Response Format

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Response Format

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Selecting response formats (i.e., the choices test-takers
have to respond to test items) for test items is another crucial
consideration when building a test. The first major response format
consideration typically encountered is whether to require open-ended or
closed-ended responses. The Rorschach inkblot test is an example of a
test that elicits open-ended responses. There are practically no limits
to what an examinee can say when responding to this test. At the other
extreme are tests that require the examinee to choose between a very
limited set of responses, such as true/false, yes/no, or multiple-choice
tests, in which only one of several options is correct.

There are advantages and disadvantages to open-ended response
formats. For instance, open-ended items can provide rich information,
but developing a reliable scoring system is often difficult. Scoring
systems for the Rorschach have developed over many decades, are
difficult to learn, and their utility is controversial. Individually
administered IQ tests, such as the Wechsler tests, contain open-ended
items in which examinees are asked to define vocabulary words. Creating
scoring criteria for each vocabulary word requires collection of typical
responses, expert judgment, and assessment of scoring criteria for
inter-rater reliability and accuracy. Test administrators need to have
extensive training to correctly administer and score this test.

A very common and useful closed-ended response format is Likert
scaling. This format asks for each item to be rated on a multipoint
scale, typically, 1: Strongly disagree, 2: Disagree, 3: Neutral, 4:
Agree, 5: Strongly agree. Variations include more or fewer points on the
scale, different scale labels, rating of frequency vs. intensity, and
inclusion or elimination of a neutral scale midpoint. Another
consideration is whether to include reverse-scored items. For instance,
an anxiety scale might include the item “I am nervous almost all of the
time.” Giving the item a high rating, such as 4 (Agree) would indicate a
higher anxiety level. You might also, however, include the item “I am
usually calm” on your anxiety scale, so that a 4 would actually indicate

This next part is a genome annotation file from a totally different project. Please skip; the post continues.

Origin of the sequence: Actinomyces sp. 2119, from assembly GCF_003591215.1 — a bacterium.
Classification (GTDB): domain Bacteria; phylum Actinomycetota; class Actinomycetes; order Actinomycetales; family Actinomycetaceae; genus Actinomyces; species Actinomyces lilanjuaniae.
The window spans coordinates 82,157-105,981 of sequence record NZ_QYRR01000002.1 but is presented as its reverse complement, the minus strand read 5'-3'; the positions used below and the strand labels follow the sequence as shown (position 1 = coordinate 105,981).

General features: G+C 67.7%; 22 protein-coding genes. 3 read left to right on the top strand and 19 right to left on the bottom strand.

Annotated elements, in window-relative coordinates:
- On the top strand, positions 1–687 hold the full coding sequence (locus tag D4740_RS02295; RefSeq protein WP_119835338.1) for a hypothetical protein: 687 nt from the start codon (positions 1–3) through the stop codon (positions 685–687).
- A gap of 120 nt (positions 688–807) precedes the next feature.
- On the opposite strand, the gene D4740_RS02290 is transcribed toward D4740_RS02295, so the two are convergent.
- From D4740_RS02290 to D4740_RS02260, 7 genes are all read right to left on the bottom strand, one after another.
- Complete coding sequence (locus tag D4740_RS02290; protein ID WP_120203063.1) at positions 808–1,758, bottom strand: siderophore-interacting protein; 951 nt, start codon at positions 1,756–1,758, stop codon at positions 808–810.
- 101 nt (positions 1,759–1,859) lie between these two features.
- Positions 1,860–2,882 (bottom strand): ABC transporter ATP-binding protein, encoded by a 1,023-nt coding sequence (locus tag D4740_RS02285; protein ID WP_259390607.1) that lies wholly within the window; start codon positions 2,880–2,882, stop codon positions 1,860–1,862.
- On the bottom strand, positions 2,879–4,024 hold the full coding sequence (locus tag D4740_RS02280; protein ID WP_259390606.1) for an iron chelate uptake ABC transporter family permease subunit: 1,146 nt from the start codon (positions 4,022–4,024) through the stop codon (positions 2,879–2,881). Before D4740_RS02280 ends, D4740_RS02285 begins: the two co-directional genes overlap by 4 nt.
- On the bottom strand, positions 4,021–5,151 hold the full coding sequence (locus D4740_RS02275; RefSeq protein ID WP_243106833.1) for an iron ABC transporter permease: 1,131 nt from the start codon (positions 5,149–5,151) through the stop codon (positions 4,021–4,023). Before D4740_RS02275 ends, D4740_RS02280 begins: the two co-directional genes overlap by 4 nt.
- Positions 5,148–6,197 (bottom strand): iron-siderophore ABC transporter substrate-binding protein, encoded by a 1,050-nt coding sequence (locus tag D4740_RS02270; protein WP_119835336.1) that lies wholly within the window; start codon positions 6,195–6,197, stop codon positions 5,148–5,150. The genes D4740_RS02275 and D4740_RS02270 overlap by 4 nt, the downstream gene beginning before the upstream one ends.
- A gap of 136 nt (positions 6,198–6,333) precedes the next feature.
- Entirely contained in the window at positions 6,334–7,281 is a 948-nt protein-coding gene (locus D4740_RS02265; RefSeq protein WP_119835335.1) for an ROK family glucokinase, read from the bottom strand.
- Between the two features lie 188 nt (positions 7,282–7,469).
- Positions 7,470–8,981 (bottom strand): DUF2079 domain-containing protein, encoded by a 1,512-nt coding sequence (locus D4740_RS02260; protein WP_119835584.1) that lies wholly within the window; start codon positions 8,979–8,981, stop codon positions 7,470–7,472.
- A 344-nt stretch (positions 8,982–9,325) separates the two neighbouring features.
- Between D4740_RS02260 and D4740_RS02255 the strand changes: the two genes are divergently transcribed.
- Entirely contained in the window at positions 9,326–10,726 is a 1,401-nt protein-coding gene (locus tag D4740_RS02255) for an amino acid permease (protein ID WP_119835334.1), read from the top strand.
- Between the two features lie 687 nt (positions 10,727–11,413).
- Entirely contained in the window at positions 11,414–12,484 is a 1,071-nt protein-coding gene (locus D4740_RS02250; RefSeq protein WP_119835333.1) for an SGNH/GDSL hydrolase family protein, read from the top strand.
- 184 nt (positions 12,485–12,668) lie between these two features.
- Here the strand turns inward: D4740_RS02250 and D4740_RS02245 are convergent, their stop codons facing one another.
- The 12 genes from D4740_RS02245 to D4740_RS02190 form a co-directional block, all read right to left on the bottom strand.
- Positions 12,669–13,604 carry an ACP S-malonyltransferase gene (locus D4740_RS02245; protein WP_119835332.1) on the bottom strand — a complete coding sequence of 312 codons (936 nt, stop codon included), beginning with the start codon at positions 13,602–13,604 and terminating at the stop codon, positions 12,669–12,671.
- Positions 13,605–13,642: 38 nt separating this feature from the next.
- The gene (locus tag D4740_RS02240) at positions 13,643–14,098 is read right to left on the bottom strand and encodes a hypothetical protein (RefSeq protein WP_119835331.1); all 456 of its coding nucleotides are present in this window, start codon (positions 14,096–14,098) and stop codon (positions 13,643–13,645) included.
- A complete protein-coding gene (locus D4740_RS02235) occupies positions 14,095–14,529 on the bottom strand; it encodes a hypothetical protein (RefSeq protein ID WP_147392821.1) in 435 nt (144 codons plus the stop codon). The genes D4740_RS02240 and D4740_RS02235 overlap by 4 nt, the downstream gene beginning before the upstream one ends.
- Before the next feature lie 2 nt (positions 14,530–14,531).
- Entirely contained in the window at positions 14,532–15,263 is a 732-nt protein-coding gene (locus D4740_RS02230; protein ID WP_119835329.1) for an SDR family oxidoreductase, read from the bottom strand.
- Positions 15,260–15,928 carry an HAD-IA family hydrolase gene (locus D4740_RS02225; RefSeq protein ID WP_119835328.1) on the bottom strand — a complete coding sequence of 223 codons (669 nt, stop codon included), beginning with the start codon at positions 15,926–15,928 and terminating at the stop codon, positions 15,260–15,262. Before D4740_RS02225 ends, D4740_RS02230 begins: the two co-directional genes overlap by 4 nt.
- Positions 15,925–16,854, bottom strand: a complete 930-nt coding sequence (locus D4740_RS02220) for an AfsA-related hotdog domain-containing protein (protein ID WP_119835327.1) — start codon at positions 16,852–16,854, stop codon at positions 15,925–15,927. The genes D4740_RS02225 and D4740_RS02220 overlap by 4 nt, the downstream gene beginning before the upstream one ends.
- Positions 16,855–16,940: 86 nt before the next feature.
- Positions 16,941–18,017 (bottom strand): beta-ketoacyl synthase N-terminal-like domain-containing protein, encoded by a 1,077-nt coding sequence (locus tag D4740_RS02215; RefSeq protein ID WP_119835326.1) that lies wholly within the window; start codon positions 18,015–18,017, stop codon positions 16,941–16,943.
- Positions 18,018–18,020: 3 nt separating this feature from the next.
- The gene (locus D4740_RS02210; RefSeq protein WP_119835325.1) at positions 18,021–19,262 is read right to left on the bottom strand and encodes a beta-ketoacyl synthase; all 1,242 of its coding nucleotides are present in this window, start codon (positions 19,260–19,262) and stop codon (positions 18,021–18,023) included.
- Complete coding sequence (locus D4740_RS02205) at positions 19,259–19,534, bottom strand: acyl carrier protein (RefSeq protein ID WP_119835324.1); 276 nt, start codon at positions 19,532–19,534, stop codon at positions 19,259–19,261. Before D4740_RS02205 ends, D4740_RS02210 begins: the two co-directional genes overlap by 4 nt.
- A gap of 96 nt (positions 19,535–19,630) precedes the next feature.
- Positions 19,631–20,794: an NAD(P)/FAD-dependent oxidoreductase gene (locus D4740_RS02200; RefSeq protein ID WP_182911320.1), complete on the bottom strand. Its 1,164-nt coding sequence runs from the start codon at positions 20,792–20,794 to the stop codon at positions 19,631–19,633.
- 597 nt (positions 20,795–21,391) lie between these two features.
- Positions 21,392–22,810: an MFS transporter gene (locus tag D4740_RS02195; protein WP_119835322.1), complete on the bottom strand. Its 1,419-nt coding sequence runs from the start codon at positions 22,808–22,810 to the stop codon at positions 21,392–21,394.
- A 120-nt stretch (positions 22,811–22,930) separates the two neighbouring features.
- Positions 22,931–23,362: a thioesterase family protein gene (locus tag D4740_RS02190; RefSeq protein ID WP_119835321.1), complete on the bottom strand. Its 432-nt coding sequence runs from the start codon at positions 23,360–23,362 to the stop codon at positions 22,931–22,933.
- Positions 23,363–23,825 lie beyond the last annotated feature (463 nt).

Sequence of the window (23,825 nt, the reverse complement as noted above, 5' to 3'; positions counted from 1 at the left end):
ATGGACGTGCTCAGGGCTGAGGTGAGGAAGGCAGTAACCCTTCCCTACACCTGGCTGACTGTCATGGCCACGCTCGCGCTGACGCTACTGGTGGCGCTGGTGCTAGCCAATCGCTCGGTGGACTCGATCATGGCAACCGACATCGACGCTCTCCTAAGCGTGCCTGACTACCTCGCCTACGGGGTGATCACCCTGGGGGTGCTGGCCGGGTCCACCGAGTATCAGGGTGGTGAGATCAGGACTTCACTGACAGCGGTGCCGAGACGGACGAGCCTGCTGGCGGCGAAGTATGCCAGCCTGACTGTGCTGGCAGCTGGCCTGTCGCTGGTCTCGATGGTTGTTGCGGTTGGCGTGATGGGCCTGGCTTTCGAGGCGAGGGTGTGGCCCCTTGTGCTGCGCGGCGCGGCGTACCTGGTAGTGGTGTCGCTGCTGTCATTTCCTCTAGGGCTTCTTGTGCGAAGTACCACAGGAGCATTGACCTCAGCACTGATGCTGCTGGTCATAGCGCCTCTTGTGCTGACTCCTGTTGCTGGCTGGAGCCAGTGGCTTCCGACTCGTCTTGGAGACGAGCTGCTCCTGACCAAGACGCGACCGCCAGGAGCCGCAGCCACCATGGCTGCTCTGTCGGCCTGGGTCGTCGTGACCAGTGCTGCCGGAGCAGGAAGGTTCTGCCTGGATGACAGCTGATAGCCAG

a lower anxiety level. Reverse items are adjusted before statistically
analyzing the scale by subtracting scores from one more than the highest
rating on the scale. With a 5-point scale, ratings of a reverse-scored
item would be subtracted from 6, so that 5 becomes 1, 4 become 2, etc.

Other response formats, such as ipsative (also called forced-choice)
items are less common. These items ask the examinee to choose between
options or to rank the desirability of various choices.

To prepare for this Discussion, consider the appropriateness of
various response formats for the test you are proposing for your Final
Project. Select two different response formats to use for this
Discussion.

With these thoughts in mind:

write a description of two different
response formats. Then explain the pros and cons of each for measuring
your Final Project construct of interest. Finally, justify the use of
each format in terms of psychological appropriateness. Support your
response using the Learning Resources and the current literature.

Be sure to support your postings and responses with specific references to the Learning Resources.

Readings

  • Kline, T. (2005). Psychological testing: A practical approach to design and evaluation. Thousand Oaks, CA: Sage.
    Kline, T., Psychological testing: A
    practical approach to design and evaluation. Copyright 2005 Sage
    Publications Inc. Books. Used with permission from Sage Publications via
    the Copyright Clearance Center.

    • Chapter 3, “Designing and Scoring Responses”
  • Fisher, S. T., Weiss, D. J., & Dawis, R. V. (1968). A comparison of Likert and pair comparisons techniques in multivariate attitude scaling. Educational and Psychological Measurement, 28(1), 81–94.
    Fisher , S. T., Weiss, D. J., & Dawis,
    R. V., A comparison of Likert and pair comparisons techniques in
    multivariate attitude scaling, in Educational and Psychological
    Measurement. Copyright 1968 Sage Publications Inc. Journals. Used with
    permission from Sage Publications, Inc. via the Copyright Clearance
    Center.
  • Lissitz, R. W., & Green, S. B. (1975). Effect of the number of scale points on reliability: A Monte Carlo approach. Journal of Applied Psychology, 60(1), 10–13.
    Retrieved from the Walden Library databases.
  • McCrae, R. R. (1994). The counterpoint of personality assessment: Self-reports and observer ratings. Assessment, 1(2), 159–172.
    McCrae, R. R., The counterpoint of
    personality assessment: Self-reports and observer ratings, in
    Assessment. Copyright 1994 Sage Publications Inc. Journals. Used with
    permission from Sage Publications, Inc. via the Copyright Clearance
    Center.
  • Shrout, P. E., & Fleiss, J. L. (1979). Intraclass correlations: Uses in assessing rater reliability. Psychological Bulletin, 86(2), 420–428.
    Retrieved from the Walden Library databases.

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